So you call yourself Jewish?

The Supreme Court's rejection of a faith school's admissions policy has revived an ancient but fierce debate in the Jewish community about what it takes to be considered 'one of us'

The first prime minister of the state of Israel, David Ben-Gurion, was said to have once written to 400 scholars and asked them: "Who is a Jew and what is a Jew?" He received, the story continues, 400 different answers.

The decision by the Supreme Court to insist that the over-subscribed Jewish Free School (JFS) in London must use religious rather racial definitions to select its pupils has reignited an ancient debate about what constitutes the nature of Jewishness. Different people locate the answer in different places somewhere inside a triangle which is bounded by faith, ethnicity and culture – with identity, religious practice and the politics of Zionism each pulling the definition in contrary directions.

Some people – and not just Orthodox Jews – are alarmed by the court’s decision. They see it as the state interfering in the right of a religion to delineate itself. The oldest definition of Jewish identity comes from halakha – the collective body of Jewish religious law, including the Bible, the Talmud and centuries of rabbinic law – which says that a Jew is anyone born to a Jewish mother or who undergoes a rigorous conversion process.

This means that the child of a militant atheist is deemed to be Jewish if his mother was. The Orthodox see religion and ethnicity so closely intertwined that they object vehemently to the idea the law can force them to concoct a test to determine Jewishness based on whether someone goes to synagogue, observes dietary laws and the like. “Having a ham sandwich on the afternoon of Yom Kippur doesn’t make you less Jewish,” the chairman of the Rabbinical Council of the United Synagogue, Rabbi Yitzchak Schochet, said recently.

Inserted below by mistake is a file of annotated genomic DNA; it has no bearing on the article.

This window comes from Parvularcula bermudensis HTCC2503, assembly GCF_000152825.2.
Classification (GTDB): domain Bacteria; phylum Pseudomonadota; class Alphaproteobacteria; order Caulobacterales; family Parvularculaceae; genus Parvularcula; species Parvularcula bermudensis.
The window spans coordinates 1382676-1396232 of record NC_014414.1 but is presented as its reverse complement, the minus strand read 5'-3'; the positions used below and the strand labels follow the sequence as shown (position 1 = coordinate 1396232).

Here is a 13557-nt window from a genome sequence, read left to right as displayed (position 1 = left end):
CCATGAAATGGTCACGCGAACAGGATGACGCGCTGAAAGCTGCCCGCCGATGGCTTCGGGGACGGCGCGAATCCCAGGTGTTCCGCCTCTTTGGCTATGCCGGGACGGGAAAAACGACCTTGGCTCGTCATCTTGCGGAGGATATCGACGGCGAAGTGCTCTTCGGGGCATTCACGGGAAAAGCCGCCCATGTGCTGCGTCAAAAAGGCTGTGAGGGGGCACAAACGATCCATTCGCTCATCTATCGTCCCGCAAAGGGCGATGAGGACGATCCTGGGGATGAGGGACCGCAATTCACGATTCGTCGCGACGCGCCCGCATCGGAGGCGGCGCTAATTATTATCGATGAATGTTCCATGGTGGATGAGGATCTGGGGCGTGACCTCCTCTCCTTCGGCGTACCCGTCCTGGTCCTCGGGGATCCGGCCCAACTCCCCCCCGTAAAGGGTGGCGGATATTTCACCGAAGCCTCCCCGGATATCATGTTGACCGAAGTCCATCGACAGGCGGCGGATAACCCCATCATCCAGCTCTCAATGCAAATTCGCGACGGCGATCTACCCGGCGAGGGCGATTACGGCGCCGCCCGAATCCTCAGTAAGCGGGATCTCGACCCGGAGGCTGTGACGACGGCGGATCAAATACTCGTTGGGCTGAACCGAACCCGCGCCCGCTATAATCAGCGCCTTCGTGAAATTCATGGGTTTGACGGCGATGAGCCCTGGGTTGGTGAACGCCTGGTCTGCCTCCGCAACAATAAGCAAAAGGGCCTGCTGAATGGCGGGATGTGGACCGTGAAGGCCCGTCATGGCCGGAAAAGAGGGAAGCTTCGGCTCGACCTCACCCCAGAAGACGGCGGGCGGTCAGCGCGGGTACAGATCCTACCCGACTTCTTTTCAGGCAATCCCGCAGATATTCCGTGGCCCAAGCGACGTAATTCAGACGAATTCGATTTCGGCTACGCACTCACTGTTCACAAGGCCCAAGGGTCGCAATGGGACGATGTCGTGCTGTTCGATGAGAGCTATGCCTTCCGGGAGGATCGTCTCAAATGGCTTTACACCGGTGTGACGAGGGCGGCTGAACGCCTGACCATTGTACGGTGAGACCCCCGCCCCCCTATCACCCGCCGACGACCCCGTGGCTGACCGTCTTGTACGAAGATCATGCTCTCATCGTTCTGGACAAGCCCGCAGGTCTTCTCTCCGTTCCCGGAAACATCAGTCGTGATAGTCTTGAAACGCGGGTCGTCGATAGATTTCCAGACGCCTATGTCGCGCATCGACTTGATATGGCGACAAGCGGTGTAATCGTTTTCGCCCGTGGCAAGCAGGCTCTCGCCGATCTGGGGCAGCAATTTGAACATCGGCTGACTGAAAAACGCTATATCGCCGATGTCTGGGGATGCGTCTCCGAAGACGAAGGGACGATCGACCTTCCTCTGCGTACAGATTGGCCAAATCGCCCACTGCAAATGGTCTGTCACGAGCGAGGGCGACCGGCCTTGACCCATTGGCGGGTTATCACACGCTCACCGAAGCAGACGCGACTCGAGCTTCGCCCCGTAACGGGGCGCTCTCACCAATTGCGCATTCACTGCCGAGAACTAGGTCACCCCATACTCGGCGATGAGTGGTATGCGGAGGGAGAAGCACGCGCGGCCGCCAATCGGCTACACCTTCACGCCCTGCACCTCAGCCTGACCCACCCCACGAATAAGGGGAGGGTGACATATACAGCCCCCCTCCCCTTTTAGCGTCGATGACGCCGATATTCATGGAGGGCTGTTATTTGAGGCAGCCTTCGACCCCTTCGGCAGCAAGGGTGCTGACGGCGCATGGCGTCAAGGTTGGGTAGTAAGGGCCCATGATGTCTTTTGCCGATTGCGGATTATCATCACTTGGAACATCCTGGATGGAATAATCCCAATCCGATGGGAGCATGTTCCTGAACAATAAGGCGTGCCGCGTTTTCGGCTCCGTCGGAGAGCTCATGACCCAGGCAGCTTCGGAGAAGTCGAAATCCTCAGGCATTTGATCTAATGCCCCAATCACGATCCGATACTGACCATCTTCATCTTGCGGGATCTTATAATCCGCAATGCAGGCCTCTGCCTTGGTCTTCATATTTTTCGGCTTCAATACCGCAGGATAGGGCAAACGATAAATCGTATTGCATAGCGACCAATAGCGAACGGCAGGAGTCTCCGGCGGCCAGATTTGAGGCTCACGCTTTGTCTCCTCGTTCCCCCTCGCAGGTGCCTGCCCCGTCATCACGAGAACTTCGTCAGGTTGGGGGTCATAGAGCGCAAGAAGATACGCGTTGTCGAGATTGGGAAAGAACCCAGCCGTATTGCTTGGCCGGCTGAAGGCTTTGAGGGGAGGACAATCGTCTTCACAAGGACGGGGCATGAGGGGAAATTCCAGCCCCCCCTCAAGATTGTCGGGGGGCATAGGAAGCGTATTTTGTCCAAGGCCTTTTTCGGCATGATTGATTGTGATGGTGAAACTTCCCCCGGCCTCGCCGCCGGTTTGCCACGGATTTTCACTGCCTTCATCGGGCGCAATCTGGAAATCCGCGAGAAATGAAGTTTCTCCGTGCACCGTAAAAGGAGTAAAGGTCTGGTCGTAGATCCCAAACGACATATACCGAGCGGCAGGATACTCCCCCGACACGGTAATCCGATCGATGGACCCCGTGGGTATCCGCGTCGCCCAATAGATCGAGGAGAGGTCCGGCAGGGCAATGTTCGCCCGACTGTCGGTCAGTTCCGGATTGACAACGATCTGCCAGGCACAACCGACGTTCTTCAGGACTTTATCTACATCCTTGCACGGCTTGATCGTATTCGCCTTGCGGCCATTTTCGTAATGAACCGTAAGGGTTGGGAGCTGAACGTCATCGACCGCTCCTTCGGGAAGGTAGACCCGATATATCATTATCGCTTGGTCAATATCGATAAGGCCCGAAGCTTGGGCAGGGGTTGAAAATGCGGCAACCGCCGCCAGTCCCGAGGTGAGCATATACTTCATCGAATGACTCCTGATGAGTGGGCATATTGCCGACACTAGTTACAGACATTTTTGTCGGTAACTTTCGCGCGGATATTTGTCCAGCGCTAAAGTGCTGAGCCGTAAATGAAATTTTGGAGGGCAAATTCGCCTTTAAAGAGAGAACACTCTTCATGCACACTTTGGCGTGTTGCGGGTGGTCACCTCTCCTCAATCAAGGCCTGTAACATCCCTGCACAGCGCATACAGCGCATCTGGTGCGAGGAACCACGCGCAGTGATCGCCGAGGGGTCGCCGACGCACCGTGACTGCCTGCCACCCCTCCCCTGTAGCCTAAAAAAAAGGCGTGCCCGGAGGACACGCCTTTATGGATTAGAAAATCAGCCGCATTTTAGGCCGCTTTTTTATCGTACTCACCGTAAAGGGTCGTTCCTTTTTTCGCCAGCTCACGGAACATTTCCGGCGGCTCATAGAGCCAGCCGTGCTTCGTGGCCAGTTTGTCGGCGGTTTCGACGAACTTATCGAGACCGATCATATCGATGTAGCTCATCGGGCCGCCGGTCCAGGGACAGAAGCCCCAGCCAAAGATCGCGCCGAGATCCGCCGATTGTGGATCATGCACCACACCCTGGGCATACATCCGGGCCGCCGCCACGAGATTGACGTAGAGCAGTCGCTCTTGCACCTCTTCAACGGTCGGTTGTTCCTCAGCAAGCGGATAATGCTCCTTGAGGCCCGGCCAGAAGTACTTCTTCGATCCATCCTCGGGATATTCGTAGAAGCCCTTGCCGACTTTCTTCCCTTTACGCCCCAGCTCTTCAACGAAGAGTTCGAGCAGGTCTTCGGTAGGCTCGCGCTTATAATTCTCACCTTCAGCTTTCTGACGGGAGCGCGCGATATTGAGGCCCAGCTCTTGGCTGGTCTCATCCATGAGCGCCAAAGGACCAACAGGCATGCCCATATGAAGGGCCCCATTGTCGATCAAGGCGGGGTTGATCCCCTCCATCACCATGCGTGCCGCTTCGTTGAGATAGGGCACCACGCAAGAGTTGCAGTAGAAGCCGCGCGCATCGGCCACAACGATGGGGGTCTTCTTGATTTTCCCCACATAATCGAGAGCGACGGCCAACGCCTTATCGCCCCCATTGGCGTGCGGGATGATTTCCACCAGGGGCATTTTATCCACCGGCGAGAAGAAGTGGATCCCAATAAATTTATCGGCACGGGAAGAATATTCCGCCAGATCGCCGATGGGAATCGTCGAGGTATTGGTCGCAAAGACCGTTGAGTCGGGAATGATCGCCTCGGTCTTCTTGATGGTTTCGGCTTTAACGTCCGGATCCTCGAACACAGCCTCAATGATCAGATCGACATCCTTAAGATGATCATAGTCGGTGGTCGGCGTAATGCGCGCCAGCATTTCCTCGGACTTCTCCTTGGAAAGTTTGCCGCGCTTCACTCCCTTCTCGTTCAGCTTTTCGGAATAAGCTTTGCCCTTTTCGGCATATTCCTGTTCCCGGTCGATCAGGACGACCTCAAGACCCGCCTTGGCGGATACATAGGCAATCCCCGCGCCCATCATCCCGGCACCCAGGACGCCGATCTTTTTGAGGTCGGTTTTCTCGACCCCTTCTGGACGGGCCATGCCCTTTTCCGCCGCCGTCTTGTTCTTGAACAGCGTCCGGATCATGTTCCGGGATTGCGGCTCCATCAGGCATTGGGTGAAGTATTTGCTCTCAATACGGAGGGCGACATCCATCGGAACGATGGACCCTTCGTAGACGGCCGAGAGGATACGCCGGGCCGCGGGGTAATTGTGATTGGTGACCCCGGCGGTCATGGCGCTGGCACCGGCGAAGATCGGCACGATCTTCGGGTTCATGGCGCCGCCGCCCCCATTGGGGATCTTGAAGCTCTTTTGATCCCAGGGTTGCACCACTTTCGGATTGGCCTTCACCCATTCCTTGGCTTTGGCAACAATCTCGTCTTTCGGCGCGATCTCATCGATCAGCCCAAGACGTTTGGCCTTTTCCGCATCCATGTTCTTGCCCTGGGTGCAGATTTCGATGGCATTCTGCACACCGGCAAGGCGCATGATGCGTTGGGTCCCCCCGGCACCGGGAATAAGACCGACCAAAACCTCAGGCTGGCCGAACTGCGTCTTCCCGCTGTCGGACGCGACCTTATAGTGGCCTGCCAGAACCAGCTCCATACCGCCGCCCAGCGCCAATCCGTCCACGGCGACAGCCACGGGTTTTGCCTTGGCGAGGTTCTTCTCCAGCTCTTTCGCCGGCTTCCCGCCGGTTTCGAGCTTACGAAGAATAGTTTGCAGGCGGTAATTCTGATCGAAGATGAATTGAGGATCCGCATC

To do that would create two classes of Jews – one observant, the other not. “This is a notion that is utterly false and to our thinking repugnant,” wrote Rabbi Dr Naftali Brawer, of one of the largest and youngest Jewish United Synagogue congregations in the country at Borehamwood yesterday in response to the Supreme Court decision. “A Jew is a Jew regardless of religious commitment and practice... We were not prepared to give even the impression that some Jews were more Jewish than others.”

The ruling “speaks directly to the right of the state to intervene in how a religion operates,” according to Stephen Pollard, editor of the Jewish Chronicle newspaper here. It is not for a secular authority to challenge the Chief Rabbi on what constitutes Jewishness, the argument goes.

And the Orthodox are supported on this by other faiths who fear increased conflict between secular laws and conservative interpretations of religious principles – citing the Christian registrar who this week lost her appeal against being fired for refusing to carry out gay civil partnership ceremonies, or the government’s refusal to allow Roman Catholic adoption agencies to refuse to place children with gay couples.

The last time the state attempted such definitions, they point out, was in Nazi Germany when the Nuremberg Laws classified people as Jews if they had three Jewish grandparents – and insisted they remained Jews if they became non-practicing, married outside the religion, or converted to Christianity. It also persecuted individuals with just a single Jewish grandparent, labelling them a Mischling, or ‘mongrel’.

The irony is that such ethnic definition is one which the Orthodox authorities – known in the UK as the United Synagogue, led by the Office of the Chief Rabbi – pretty much share. But not all Jews do. Those from the Reform and Liberal traditions consider someone Jewish if either parent was and the child has been brought up in the faith.

Jewish identity is “primarily about thought and deed, rather than biology,” said Rabbi Danny Rich, chief executive of Liberal Judaism. In this week’s Supreme Court test case the father was a practicing Jew and the mother had converted to Judaism – but at a non-Orthodox synagogue. Rabbi Rich condemned the admissions policy of the JFS as “politically motivated”.